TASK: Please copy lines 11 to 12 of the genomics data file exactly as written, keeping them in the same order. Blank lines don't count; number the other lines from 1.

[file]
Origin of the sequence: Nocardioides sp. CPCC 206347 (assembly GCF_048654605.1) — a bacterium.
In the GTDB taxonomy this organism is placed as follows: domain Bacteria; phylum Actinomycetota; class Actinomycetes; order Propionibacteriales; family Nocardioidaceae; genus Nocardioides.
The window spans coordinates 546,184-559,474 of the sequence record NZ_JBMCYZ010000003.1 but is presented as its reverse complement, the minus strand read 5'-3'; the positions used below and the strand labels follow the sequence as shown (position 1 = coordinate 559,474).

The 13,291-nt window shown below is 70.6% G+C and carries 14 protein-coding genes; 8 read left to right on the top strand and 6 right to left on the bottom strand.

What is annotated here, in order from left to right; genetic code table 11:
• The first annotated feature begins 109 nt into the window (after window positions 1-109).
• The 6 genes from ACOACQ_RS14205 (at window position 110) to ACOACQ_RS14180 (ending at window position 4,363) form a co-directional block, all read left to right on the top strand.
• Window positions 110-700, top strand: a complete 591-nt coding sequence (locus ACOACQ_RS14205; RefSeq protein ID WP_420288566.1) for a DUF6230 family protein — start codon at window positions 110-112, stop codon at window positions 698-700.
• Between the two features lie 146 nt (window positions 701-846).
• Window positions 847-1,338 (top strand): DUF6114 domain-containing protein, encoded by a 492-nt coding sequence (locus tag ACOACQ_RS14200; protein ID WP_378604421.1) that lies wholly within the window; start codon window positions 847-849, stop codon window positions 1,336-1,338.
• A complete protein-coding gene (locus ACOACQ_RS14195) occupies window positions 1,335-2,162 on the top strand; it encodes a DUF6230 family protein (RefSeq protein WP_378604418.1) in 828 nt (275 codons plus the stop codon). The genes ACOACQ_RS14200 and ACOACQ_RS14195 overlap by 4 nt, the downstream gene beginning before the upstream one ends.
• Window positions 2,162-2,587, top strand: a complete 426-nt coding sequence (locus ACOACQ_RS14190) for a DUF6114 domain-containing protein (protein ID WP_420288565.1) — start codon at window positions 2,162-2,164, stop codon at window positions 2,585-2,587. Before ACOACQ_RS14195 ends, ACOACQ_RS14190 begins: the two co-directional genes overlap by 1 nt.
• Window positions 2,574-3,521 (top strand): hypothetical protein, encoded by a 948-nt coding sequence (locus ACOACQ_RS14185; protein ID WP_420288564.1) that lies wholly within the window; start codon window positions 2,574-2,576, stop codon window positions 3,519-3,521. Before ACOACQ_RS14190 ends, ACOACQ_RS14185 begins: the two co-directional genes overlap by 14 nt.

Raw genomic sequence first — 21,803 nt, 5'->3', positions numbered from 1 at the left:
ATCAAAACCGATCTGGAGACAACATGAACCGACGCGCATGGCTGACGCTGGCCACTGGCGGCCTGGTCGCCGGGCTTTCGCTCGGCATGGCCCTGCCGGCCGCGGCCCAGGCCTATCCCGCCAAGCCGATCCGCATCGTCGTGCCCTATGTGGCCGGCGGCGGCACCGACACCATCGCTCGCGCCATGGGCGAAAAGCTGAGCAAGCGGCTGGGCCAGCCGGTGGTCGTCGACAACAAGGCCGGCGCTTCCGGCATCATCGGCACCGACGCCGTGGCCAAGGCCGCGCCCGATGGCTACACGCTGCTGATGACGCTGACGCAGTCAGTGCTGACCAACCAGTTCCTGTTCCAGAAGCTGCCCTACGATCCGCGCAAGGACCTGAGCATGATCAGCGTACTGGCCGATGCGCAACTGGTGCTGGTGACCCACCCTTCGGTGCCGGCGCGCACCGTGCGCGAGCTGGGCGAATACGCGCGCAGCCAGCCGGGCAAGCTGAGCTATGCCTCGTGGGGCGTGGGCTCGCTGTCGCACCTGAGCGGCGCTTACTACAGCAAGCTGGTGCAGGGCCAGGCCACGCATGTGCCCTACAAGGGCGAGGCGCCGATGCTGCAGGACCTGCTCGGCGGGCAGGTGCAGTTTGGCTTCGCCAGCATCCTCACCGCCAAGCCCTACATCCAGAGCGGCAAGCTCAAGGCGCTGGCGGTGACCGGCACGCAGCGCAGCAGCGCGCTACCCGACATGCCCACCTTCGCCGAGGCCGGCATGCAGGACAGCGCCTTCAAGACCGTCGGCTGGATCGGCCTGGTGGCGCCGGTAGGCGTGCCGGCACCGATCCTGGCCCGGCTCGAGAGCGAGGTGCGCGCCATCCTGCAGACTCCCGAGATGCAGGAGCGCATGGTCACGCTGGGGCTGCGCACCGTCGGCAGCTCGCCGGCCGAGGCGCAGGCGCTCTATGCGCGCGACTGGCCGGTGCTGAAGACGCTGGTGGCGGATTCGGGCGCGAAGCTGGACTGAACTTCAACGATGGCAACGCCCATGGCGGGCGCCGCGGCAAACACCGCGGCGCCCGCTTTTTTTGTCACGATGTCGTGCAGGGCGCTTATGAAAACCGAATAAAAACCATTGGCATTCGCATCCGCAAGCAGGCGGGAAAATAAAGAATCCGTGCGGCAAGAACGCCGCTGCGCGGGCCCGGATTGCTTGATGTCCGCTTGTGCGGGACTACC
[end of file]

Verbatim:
• A complete protein-coding gene (locus ACOACQ_RS14195) occupies window positions 1,335-2,162 on the top strand; it encodes a DUF6230 family protein (RefSeq protein WP_378604418.1) in 828 nt (275 codons plus the stop codon). The genes ACOACQ_RS14200 and ACOACQ_RS14195 overlap by 4 nt, the downstream gene beginning before the upstream one ends.
• Window positions 2,162-2,587, top strand: a complete 426-nt coding sequence (locus ACOACQ_RS14190) for a DUF6114 domain-containing protein (protein ID WP_420288565.1) — start codon at window positions 2,162-2,164, stop codon at window positions 2,585-2,587. Before ACOACQ_RS14195 ends, ACOACQ_RS14190 begins: the two co-directional genes overlap by 1 nt.